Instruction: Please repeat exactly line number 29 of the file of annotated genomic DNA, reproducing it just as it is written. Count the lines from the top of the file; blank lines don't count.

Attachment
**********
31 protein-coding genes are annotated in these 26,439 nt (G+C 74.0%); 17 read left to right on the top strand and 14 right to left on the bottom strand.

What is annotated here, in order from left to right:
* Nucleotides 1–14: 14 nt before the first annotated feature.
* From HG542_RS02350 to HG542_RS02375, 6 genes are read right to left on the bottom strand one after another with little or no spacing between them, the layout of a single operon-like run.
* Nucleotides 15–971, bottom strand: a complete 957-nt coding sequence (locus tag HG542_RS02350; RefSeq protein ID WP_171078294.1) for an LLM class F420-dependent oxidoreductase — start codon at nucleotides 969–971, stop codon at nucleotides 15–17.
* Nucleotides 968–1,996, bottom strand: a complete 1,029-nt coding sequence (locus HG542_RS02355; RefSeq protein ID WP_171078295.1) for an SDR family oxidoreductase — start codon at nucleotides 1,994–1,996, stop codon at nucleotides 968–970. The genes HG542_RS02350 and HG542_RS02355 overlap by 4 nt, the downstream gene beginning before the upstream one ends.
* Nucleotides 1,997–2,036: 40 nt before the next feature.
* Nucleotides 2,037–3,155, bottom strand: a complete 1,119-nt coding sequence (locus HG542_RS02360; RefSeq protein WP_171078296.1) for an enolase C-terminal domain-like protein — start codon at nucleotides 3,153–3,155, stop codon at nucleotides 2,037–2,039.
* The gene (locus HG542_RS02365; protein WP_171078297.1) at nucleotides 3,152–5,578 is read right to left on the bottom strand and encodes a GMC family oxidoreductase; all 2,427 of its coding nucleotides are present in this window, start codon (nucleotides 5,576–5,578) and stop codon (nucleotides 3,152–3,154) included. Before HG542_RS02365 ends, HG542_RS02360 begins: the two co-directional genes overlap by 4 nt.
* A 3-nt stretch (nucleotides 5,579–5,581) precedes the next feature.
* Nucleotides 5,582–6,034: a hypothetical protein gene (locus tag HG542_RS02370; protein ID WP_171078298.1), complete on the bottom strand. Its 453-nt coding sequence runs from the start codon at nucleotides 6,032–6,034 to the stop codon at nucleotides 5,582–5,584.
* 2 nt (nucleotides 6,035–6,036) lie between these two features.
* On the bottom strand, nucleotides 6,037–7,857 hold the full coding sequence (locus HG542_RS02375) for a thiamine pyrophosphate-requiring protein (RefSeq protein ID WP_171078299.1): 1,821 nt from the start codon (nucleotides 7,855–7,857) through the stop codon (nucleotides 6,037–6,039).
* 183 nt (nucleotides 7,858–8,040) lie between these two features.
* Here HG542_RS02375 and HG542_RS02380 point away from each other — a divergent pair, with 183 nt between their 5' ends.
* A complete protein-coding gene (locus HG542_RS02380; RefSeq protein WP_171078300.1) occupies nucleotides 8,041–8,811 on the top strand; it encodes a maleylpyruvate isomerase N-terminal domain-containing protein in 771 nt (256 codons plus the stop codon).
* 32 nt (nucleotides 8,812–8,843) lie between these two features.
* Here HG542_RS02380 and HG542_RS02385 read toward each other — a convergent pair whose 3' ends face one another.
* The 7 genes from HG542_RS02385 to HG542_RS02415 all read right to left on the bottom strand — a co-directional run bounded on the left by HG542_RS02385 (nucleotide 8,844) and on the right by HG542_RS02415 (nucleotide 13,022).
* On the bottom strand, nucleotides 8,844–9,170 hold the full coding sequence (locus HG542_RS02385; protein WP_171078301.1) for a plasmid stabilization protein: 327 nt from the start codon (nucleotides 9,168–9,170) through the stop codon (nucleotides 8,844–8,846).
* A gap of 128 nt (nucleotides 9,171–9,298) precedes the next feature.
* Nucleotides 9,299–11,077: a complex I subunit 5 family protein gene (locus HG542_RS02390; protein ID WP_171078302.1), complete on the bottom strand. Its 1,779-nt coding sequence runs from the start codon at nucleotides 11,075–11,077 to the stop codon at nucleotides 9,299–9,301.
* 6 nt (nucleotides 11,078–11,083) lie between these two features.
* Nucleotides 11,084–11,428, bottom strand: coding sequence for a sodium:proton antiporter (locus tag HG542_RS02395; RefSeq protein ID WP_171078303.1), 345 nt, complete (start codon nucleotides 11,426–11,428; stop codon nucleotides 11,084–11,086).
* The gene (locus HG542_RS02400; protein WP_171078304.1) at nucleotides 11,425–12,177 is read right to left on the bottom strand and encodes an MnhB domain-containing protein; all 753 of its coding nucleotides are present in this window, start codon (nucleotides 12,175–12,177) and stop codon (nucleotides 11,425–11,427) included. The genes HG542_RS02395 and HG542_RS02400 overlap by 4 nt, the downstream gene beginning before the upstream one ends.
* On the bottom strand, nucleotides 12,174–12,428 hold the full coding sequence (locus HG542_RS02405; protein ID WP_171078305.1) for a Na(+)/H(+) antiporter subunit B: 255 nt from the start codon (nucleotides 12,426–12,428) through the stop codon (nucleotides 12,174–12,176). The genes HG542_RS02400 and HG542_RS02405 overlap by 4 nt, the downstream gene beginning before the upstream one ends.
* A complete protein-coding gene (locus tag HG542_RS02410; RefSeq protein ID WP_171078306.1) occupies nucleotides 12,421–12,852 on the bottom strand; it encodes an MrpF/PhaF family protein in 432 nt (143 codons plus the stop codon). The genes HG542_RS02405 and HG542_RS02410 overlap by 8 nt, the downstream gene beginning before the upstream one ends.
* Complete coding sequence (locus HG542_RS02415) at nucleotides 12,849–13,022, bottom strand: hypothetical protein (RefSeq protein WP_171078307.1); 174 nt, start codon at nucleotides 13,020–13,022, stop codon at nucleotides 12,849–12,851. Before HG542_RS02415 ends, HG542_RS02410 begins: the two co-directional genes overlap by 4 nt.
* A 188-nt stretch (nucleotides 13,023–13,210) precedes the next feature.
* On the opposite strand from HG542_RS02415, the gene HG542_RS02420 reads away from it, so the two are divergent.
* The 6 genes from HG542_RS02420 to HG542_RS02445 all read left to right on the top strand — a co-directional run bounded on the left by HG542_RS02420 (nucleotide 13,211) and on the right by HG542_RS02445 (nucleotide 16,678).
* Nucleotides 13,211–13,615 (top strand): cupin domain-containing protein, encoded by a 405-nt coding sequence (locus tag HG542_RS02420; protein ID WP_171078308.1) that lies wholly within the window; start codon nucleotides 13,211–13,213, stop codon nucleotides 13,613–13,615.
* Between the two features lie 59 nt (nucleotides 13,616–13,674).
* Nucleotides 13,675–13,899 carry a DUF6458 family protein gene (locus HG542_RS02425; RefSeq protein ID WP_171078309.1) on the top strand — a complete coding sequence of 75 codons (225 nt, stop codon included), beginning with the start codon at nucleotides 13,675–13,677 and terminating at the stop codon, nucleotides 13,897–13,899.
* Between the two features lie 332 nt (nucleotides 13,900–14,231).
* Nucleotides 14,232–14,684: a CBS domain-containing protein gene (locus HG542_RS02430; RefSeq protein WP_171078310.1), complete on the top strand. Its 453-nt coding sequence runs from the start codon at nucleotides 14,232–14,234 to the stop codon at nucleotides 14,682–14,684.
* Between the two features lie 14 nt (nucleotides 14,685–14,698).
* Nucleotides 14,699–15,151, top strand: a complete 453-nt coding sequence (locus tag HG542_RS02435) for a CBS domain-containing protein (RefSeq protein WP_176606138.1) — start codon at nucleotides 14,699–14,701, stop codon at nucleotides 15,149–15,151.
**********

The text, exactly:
* A 188-nt stretch (nucleotides 13,023–13,210) precedes the next feature.